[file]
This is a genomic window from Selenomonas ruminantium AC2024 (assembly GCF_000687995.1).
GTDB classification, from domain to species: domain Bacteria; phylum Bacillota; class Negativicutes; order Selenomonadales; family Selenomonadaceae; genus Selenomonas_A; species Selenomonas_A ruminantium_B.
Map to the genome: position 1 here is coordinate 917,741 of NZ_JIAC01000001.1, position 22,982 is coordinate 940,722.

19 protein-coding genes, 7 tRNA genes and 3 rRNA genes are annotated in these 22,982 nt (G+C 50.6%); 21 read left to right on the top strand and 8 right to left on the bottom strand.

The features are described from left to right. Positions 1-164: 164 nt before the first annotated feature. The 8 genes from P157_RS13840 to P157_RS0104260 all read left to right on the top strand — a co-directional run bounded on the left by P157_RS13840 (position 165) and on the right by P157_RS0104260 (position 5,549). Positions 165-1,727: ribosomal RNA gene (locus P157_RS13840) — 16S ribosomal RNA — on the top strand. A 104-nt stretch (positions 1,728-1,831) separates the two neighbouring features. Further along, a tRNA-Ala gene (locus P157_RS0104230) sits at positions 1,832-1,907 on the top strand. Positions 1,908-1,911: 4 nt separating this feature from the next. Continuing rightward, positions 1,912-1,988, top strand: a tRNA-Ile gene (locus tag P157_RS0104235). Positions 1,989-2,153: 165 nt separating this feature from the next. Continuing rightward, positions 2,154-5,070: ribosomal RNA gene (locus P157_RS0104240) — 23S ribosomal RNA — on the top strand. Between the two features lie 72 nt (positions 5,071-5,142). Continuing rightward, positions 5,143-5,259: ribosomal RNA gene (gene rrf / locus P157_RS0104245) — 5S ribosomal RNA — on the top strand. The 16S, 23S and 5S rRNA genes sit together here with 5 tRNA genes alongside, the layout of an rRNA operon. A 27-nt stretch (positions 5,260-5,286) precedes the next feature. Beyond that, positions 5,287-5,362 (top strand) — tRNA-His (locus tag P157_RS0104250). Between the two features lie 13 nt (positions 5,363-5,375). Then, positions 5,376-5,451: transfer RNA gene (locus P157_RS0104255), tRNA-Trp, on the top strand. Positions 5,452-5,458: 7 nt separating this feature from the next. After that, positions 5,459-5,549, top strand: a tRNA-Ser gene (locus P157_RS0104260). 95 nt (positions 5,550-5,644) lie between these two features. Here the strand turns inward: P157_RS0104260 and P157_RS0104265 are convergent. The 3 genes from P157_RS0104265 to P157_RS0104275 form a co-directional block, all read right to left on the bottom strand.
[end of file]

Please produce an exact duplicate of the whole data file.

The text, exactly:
This is a genomic window from Selenomonas ruminantium AC2024 (assembly GCF_000687995.1).
GTDB classification, from domain to species: domain Bacteria; phylum Bacillota; class Negativicutes; order Selenomonadales; family Selenomonadaceae; genus Selenomonas_A; species Selenomonas_A ruminantium_B.
Map to the genome: position 1 here is coordinate 917,741 of NZ_JIAC01000001.1, position 22,982 is coordinate 940,722.

19 protein-coding genes, 7 tRNA genes and 3 rRNA genes are annotated in these 22,982 nt (G+C 50.6%); 21 read left to right on the top strand and 8 right to left on the bottom strand.

The features are described from left to right. Positions 1-164: 164 nt before the first annotated feature. The 8 genes from P157_RS13840 to P157_RS0104260 all read left to right on the top strand — a co-directional run bounded on the left by P157_RS13840 (position 165) and on the right by P157_RS0104260 (position 5,549). Positions 165-1,727: ribosomal RNA gene (locus P157_RS13840) — 16S ribosomal RNA — on the top strand. A 104-nt stretch (positions 1,728-1,831) separates the two neighbouring features. Further along, a tRNA-Ala gene (locus P157_RS0104230) sits at positions 1,832-1,907 on the top strand. Positions 1,908-1,911: 4 nt separating this feature from the next. Continuing rightward, positions 1,912-1,988, top strand: a tRNA-Ile gene (locus tag P157_RS0104235). Positions 1,989-2,153: 165 nt separating this feature from the next. Continuing rightward, positions 2,154-5,070: ribosomal RNA gene (locus P157_RS0104240) — 23S ribosomal RNA — on the top strand. Between the two features lie 72 nt (positions 5,071-5,142). Continuing rightward, positions 5,143-5,259: ribosomal RNA gene (gene rrf / locus P157_RS0104245) — 5S ribosomal RNA — on the top strand. The 16S, 23S and 5S rRNA genes sit together here with 5 tRNA genes alongside, the layout of an rRNA operon. A 27-nt stretch (positions 5,260-5,286) precedes the next feature. Beyond that, positions 5,287-5,362 (top strand) — tRNA-His (locus tag P157_RS0104250). Between the two features lie 13 nt (positions 5,363-5,375). Then, positions 5,376-5,451: transfer RNA gene (locus P157_RS0104255), tRNA-Trp, on the top strand. Positions 5,452-5,458: 7 nt separating this feature from the next. After that, positions 5,459-5,549, top strand: a tRNA-Ser gene (locus P157_RS0104260). 95 nt (positions 5,550-5,644) lie between these two features. Here the strand turns inward: P157_RS0104260 and P157_RS0104265 are convergent. The 3 genes from P157_RS0104265 to P157_RS0104275 form a co-directional block, all read right to left on the bottom strand.